MATEC Web Conf.
Volume 289, 2019Concrete Solutions 2019 – 7th International Conference on Concrete Repair
|Number of page(s)||6|
|Published online||28 August 2019|
Effect of micro-climate variations on carbonation rate of concrete in the inland environment
Department of Civil Engineering, The Federal Polytechnic Idah, Nigeria
Corresponding author: firstname.lastname@example.org
In an inland environment, carbonation is the primary cause of initiation for potential corrosion of steel in reinforced concrete. This problem has been exacerbated over recent years by increased urbanisation and vehicular traffic, resulting in higher atmospheric carbon dioxide contents – a problem typical of economically active cities throughout the world. It is important that designers of reinforced concrete structures respond to these variations through appropriate specifications to ensure that structures perform satisfactorily over their intended service lives. This paper is part of a study undertaken to assess the carbonation of concretes exposed to a range of micro-climate variations in inland environments, particularly with variations in carbon dioxide content, temperature and relative humidity conditions with the intent of developing a prediction model for the rate of carbonation. Concretes samples were prepared using three binder types representing variations of blends with FA, GGBS and four w/b ratios ranging from 0.4 to 0.75 and subjected to different degrees of initial water curing (3, 7, 28 days). These samples were placed in three exposure conditions: indoors in laboratory air, outdoors sheltered from rain and sun and outdoors fully exposed to the elements. The depths of carbonation of these samples were monitored over a period of 24 months in order to determine the rates of carbonation. Concrete samples in the outdoor sheltered sites presented the highest rate of carbonation. Although samples in this exposure site carbonated faster, the risk of reinforcement corrosion is likely to be low because the samples are protected from direct moisture effect. Keywords: Carbonation, Corrosion, Reinforced concrete, Micro climate, Inland environments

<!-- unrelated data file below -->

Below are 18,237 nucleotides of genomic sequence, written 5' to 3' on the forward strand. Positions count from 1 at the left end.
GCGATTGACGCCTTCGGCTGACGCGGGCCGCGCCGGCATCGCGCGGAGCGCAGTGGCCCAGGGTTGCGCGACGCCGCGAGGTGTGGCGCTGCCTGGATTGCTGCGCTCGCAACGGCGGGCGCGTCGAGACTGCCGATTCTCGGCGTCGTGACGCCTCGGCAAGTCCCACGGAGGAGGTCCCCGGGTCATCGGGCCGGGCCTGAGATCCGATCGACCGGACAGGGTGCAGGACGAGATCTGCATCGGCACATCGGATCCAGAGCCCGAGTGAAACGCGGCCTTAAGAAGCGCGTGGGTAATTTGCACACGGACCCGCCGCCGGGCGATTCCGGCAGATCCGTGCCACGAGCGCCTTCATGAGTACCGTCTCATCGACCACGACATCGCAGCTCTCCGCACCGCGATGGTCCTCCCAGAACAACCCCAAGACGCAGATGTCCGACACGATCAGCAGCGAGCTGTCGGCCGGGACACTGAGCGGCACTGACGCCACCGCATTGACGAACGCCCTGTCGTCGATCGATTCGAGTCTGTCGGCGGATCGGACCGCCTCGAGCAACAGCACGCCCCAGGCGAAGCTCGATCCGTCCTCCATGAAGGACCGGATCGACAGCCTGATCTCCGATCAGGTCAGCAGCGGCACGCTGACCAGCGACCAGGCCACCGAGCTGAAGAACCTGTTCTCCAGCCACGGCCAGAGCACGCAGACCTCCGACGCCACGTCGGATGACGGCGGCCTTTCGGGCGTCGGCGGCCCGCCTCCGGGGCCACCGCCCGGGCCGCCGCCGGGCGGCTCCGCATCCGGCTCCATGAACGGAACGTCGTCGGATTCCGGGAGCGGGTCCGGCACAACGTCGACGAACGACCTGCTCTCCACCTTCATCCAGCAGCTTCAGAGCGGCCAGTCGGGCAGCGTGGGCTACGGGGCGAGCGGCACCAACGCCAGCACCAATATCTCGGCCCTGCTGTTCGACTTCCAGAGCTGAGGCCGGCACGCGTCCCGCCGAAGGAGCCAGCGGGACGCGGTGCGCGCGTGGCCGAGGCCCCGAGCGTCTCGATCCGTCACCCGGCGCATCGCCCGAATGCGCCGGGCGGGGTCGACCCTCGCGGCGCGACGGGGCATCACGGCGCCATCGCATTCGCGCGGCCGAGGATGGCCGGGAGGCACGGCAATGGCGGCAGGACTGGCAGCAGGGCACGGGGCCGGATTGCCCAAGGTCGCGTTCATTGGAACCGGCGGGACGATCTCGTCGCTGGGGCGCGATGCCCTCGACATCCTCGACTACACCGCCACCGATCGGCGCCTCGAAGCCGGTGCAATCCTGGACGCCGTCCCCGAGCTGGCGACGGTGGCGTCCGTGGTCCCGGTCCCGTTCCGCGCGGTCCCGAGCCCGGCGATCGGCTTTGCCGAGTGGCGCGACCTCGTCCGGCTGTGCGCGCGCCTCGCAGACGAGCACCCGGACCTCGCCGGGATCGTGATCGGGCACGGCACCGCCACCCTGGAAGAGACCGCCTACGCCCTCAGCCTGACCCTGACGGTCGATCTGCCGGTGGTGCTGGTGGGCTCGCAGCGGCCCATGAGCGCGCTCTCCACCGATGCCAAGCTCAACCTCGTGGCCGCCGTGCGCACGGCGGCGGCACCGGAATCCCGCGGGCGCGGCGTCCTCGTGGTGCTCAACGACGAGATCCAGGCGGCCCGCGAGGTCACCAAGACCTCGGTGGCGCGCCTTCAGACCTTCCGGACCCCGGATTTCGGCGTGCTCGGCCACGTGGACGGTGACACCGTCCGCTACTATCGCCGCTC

© The Authors, published by EDP Sciences, 2019
This is an Open Access article distributed under the terms of the Creative Commons Attribution License 4.0, which permits unrestricted use, distribution, and reproduction in any medium, provided the original work is properly cited.
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